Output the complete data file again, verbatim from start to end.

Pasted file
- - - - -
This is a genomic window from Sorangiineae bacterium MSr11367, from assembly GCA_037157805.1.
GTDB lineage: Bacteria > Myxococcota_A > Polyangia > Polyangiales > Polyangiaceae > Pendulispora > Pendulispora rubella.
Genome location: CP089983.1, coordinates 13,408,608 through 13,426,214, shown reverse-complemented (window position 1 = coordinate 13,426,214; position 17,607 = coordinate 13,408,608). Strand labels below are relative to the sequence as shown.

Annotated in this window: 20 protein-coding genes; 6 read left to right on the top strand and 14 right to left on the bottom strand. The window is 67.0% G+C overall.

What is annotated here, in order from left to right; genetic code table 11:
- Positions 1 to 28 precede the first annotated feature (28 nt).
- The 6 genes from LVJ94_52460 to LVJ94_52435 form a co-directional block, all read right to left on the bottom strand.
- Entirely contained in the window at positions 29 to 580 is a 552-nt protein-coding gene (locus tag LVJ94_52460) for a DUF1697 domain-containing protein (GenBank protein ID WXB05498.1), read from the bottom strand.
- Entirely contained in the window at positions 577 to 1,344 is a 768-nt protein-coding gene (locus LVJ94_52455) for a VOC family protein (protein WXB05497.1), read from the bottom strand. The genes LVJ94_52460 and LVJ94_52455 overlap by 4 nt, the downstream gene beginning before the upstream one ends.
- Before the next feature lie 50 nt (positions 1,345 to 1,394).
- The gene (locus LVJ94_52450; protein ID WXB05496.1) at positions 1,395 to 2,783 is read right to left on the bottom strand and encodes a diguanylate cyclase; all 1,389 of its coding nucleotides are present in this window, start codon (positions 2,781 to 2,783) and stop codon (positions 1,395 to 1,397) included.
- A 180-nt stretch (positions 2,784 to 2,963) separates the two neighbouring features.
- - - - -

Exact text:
This is a genomic window from Sorangiineae bacterium MSr11367, from assembly GCA_037157805.1.
GTDB lineage: Bacteria > Myxococcota_A > Polyangia > Polyangiales > Polyangiaceae > Pendulispora > Pendulispora rubella.
Genome location: CP089983.1, coordinates 13,408,608 through 13,426,214, shown reverse-complemented (window position 1 = coordinate 13,426,214; position 17,607 = coordinate 13,408,608). Strand labels below are relative to the sequence as shown.

Annotated in this window: 20 protein-coding genes; 6 read left to right on the top strand and 14 right to left on the bottom strand. The window is 67.0% G+C overall.

What is annotated here, in order from left to right; genetic code table 11:
- Positions 1 to 28 precede the first annotated feature (28 nt).
- The 6 genes from LVJ94_52460 to LVJ94_52435 form a co-directional block, all read right to left on the bottom strand.
- Entirely contained in the window at positions 29 to 580 is a 552-nt protein-coding gene (locus tag LVJ94_52460) for a DUF1697 domain-containing protein (GenBank protein ID WXB05498.1), read from the bottom strand.
- Entirely contained in the window at positions 577 to 1,344 is a 768-nt protein-coding gene (locus LVJ94_52455) for a VOC family protein (protein WXB05497.1), read from the bottom strand. The genes LVJ94_52460 and LVJ94_52455 overlap by 4 nt, the downstream gene beginning before the upstream one ends.
- Before the next feature lie 50 nt (positions 1,345 to 1,394).
- The gene (locus LVJ94_52450; protein ID WXB05496.1) at positions 1,395 to 2,783 is read right to left on the bottom strand and encodes a diguanylate cyclase; all 1,389 of its coding nucleotides are present in this window, start codon (positions 2,781 to 2,783) and stop codon (positions 1,395 to 1,397) included.
- A 180-nt stretch (positions 2,784 to 2,963) separates the two neighbouring features.